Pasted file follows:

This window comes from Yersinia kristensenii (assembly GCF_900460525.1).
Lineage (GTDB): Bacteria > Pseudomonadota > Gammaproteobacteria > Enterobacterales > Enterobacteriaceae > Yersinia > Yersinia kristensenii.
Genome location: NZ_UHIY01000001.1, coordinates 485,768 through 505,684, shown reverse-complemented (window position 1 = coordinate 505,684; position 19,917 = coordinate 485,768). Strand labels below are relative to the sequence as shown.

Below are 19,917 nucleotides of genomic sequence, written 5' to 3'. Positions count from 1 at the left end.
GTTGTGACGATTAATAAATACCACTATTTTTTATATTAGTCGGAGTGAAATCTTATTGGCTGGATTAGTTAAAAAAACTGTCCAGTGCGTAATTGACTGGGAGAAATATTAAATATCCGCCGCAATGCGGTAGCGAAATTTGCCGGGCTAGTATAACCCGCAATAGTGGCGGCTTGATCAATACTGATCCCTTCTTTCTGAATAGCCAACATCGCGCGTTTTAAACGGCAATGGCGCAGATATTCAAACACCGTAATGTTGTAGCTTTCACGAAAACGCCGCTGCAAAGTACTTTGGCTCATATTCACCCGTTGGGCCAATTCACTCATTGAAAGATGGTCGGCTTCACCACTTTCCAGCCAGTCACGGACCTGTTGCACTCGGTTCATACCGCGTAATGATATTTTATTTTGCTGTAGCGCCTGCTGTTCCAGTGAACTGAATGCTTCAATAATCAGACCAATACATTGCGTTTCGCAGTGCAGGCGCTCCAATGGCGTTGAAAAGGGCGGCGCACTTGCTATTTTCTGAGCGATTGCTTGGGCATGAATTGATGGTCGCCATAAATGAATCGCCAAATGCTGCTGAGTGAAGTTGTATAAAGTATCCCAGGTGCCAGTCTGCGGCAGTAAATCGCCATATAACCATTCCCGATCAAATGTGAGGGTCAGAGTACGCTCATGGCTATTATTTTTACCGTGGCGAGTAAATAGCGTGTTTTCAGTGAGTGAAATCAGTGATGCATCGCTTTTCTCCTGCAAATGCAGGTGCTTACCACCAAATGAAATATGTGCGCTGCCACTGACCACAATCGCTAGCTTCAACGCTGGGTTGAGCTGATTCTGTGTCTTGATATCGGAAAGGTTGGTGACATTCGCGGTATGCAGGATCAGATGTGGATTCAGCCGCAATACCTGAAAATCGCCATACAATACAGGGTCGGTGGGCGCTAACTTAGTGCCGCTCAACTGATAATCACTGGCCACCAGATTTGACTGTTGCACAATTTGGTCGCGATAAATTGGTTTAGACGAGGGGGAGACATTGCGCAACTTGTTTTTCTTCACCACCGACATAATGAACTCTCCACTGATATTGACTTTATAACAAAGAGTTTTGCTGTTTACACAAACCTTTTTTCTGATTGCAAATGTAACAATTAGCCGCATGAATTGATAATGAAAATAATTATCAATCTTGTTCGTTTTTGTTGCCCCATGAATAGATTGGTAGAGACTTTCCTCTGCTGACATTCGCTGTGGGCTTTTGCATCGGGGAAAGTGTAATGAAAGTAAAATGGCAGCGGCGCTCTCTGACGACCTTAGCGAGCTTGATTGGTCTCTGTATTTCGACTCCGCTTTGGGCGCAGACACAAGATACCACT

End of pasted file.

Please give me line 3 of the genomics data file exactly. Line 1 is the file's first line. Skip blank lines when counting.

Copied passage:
Genome location: NZ_UHIY01000001.1, coordinates 485,768 through 505,684, shown reverse-complemented (window position 1 = coordinate 505,684; position 19,917 = coordinate 485,768). Strand labels below are relative to the sequence as shown.